A Smartphone Isn’t Smart Anymore. It’s Just a Phone.

46 percent of adults own smartphones. And just 41 percent own a cellphone that isn’t “smart,” according to Pew’s latest study. Can we stop calling them smartphones?

The word “smartphone” is clunky. Ugly. It feels bad in the mouth, I guess you could say. But it was necessary, once upon a time, to distinguish the select few devices could do “smart” things, like browse the internet or check email without resorting to a funky Verizon portal that cost you like $20 per MB to scan cramped, pixellated text in the pseudo-internet hell known as a WAP browser. It’s not anymore.

Pew’s latest survey shows that 46 percent of adults own a smartphone, and just 41 percent own one that isn’t “smart.” And if you’re just talking about 18-35 year olds or college graduates, that number’s over 60 percent. Smartphones aren’t special anymore. They aren’t smarter than the majority of phones. They are the majority of phones. In other words, they’re just phones.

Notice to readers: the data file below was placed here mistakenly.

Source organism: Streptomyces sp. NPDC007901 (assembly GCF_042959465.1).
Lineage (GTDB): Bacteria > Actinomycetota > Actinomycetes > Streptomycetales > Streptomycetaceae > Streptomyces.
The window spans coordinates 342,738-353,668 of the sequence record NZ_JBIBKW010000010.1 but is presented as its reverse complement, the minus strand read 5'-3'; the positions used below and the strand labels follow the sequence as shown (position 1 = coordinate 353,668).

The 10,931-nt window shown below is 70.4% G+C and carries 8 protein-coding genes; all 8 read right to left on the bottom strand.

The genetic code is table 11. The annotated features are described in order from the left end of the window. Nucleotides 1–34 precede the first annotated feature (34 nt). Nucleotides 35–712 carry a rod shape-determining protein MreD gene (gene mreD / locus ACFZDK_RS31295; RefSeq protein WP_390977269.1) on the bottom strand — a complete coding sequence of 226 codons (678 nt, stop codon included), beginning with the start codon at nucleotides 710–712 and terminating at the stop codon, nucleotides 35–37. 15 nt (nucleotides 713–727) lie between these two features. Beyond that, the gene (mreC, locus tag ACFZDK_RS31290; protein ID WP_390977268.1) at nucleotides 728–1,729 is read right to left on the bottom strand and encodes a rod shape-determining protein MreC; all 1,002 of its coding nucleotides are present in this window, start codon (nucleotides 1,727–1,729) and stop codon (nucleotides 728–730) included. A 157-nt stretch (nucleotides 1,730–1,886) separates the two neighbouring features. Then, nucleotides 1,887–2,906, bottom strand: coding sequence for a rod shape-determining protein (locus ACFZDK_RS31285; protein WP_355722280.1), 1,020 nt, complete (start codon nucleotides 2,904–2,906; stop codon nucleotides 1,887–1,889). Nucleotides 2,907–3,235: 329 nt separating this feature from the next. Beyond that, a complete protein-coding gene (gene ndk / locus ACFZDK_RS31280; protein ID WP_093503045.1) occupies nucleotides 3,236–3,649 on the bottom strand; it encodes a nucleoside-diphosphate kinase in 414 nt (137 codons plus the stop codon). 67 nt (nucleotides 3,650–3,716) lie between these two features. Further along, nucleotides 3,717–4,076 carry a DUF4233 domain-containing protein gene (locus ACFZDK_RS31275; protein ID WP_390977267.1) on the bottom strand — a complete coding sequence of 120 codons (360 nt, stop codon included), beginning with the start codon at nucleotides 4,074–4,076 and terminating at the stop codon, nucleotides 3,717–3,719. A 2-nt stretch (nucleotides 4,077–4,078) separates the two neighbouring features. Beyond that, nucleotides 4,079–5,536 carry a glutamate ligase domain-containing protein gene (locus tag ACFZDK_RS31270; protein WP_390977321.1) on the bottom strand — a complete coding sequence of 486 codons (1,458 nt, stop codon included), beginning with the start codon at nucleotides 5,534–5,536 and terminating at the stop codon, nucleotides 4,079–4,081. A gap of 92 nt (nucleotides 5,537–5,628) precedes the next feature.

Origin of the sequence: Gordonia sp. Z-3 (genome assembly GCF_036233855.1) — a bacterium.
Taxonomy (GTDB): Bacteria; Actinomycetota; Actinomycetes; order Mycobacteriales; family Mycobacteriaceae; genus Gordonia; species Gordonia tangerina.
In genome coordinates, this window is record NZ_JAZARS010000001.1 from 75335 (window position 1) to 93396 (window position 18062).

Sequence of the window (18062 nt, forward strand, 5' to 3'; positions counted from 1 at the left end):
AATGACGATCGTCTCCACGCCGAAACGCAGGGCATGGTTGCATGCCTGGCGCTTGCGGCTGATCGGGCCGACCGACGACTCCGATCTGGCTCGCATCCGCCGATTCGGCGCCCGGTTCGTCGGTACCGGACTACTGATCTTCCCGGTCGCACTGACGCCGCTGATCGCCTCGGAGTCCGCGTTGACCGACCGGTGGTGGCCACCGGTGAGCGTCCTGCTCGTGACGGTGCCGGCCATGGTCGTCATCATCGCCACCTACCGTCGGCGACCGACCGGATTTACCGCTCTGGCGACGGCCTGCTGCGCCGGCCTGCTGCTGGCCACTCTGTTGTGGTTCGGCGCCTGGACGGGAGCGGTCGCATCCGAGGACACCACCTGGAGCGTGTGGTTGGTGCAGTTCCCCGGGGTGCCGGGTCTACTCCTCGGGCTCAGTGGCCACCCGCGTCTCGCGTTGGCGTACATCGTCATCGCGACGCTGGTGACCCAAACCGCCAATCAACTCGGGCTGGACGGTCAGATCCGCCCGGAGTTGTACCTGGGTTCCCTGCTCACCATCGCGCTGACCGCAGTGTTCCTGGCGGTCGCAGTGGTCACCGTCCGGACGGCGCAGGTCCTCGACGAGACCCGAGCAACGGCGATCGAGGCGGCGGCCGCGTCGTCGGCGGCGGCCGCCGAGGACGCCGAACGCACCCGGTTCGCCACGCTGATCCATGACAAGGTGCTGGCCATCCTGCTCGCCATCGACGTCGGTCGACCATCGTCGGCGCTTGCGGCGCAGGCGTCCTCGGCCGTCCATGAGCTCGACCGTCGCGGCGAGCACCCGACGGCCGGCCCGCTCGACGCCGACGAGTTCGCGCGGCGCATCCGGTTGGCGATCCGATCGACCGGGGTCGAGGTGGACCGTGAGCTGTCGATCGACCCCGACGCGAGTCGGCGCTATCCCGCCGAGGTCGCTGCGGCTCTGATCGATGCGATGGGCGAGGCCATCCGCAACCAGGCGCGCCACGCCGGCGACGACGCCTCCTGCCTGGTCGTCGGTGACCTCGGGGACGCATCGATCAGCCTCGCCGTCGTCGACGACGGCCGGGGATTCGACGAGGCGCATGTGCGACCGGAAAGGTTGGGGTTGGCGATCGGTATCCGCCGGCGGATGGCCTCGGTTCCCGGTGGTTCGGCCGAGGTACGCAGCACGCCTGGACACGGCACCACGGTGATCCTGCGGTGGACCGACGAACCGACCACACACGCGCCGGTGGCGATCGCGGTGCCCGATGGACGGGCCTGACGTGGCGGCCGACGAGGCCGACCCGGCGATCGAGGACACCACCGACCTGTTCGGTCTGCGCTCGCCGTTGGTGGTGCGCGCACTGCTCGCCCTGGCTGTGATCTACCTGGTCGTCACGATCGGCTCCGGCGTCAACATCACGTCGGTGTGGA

There’ve been other attempts to retire the mangy multi-syllable clusterbomb that is smartphone—Gizmodo’s Jason Chen earnestly put forward “com,” because they’re used more as computers and general purpose communicators than are as telephones—but you know what? “Phone” works pretty well. Words get recontextualized all the time. So a phone does a lot more today than simply call people. But it’s just a phone.

Check out more articles on!

    Here Are The Top Stories
    • The gun allegedly used by an undocumented immigrant to shoot and kill a woman on a San Francisco pier last week may have been stolen from a federal agent.
    • Fox has secured the rights to make a movie about the U.S. Supreme Court's ruling on marriage equality.
    • Subway has suspended Jared Fogle, the weight-loss guy from their commercials, due to an FBI investigation.
    Get The News App

    Hot Buzz

    What Genius Hack Should Every Teacher Know?


    Tell Us Your Spooky Pet Stories


    Now Buzzing